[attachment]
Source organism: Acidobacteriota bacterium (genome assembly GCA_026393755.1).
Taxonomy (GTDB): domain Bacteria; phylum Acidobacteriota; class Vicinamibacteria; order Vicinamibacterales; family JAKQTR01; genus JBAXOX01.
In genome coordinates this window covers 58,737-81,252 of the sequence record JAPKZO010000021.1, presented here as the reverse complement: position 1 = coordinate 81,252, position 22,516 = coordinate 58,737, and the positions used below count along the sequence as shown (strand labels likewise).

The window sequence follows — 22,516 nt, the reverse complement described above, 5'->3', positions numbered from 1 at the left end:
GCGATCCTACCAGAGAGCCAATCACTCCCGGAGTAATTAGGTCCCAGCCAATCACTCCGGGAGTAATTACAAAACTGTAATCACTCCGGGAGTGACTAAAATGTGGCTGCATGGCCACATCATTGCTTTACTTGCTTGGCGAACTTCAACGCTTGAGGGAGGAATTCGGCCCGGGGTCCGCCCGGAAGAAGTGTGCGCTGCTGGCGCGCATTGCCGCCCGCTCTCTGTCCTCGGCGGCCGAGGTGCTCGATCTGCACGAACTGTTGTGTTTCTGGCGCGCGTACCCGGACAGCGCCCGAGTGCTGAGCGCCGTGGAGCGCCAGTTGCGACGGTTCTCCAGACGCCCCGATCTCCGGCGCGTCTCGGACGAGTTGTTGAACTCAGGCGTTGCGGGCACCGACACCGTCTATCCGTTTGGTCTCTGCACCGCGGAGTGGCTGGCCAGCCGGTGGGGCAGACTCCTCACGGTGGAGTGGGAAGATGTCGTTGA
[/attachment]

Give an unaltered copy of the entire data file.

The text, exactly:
Source organism: Acidobacteriota bacterium (genome assembly GCA_026393755.1).
Taxonomy (GTDB): domain Bacteria; phylum Acidobacteriota; class Vicinamibacteria; order Vicinamibacterales; family JAKQTR01; genus JBAXOX01.
In genome coordinates this window covers 58,737-81,252 of the sequence record JAPKZO010000021.1, presented here as the reverse complement: position 1 = coordinate 81,252, position 22,516 = coordinate 58,737, and the positions used below count along the sequence as shown (strand labels likewise).

The window sequence follows — 22,516 nt, the reverse complement described above, 5'->3', positions numbered from 1 at the left end:
GCGATCCTACCAGAGAGCCAATCACTCCCGGAGTAATTAGGTCCCAGCCAATCACTCCGGGAGTAATTACAAAACTGTAATCACTCCGGGAGTGACTAAAATGTGGCTGCATGGCCACATCATTGCTTTACTTGCTTGGCGAACTTCAACGCTTGAGGGAGGAATTCGGCCCGGGGTCCGCCCGGAAGAAGTGTGCGCTGCTGGCGCGCATTGCCGCCCGCTCTCTGTCCTCGGCGGCCGAGGTGCTCGATCTGCACGAACTGTTGTGTTTCTGGCGCGCGTACCCGGACAGCGCCCGAGTGCTGAGCGCCGTGGAGCGCCAGTTGCGACGGTTCTCCAGACGCCCCGATCTCCGGCGCGTCTCGGACGAGTTGTTGAACTCAGGCGTTGCGGGCACCGACACCGTCTATCCGTTTGGTCTCTGCACCGCGGAGTGGCTGGCCAGCCGGTGGGGCAGACTCCTCACGGTGGAGTGGGAAGATGTCGTTGA